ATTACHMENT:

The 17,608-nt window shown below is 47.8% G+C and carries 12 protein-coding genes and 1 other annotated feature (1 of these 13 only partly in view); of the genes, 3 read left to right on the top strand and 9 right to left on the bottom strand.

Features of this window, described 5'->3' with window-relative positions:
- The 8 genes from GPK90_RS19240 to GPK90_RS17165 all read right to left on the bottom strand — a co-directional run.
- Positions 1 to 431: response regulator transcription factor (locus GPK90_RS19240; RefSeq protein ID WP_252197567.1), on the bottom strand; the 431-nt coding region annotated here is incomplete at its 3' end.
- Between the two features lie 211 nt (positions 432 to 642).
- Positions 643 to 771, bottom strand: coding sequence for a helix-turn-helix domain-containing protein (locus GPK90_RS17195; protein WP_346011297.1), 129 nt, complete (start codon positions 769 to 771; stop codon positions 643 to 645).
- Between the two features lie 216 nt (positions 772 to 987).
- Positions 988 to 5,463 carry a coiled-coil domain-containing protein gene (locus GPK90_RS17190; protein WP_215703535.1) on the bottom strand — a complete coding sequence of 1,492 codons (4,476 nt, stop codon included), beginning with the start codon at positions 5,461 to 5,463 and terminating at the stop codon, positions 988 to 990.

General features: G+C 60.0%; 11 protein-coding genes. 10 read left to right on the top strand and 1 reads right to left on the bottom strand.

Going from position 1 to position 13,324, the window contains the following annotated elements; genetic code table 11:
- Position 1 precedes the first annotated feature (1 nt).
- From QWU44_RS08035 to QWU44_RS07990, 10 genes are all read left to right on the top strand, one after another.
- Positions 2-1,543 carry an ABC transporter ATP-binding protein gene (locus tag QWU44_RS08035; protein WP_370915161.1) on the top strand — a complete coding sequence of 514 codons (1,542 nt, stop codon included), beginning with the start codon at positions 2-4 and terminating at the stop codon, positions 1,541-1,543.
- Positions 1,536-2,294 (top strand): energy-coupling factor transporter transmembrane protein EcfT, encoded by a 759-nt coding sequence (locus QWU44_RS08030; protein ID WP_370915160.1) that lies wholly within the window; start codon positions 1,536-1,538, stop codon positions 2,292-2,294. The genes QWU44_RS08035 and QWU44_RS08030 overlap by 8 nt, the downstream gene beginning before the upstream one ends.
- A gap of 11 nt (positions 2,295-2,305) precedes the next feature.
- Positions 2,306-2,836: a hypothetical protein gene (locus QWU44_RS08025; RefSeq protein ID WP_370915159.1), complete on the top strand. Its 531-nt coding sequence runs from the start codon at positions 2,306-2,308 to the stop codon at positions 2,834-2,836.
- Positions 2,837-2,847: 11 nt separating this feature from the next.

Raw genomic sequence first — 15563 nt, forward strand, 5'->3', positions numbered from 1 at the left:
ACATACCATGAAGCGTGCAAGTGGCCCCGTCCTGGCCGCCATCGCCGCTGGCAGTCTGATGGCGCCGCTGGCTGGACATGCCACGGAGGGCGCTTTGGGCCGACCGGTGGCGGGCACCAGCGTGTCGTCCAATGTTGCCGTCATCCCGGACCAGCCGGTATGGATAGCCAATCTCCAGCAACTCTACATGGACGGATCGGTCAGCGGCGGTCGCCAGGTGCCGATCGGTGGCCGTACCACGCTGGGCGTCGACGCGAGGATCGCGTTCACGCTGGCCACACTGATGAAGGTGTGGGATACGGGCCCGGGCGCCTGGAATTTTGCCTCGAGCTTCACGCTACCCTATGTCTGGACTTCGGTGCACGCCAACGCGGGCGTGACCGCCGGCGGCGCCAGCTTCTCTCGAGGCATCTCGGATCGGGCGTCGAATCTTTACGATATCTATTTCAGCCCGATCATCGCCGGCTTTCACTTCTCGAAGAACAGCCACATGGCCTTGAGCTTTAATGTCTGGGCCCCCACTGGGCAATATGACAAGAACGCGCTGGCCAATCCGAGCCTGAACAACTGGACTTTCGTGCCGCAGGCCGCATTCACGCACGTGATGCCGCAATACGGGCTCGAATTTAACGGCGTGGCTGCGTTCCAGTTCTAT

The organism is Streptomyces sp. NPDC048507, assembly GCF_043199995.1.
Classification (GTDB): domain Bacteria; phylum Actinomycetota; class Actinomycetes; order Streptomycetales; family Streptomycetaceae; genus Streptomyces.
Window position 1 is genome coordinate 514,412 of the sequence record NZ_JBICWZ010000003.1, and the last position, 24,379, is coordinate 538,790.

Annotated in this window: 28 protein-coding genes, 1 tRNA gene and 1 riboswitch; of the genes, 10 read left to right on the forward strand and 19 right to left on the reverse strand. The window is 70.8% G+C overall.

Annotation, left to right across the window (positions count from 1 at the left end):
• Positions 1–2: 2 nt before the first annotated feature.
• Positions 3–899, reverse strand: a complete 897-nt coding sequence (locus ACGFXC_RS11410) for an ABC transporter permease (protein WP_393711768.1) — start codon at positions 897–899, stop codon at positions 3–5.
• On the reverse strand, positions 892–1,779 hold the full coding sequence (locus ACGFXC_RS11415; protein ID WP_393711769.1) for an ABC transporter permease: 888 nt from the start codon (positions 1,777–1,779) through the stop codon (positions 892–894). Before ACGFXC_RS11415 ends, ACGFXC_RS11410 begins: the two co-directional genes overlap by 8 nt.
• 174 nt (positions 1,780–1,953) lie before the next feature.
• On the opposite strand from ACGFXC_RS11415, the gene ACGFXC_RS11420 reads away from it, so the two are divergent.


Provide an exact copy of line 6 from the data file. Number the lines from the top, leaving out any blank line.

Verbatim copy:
- Positions 643 to 771, bottom strand: coding sequence for a helix-turn-helix domain-containing protein (locus GPK90_RS17195; protein WP_346011297.1), 129 nt, complete (start codon positions 769 to 771; stop codon positions 643 to 645).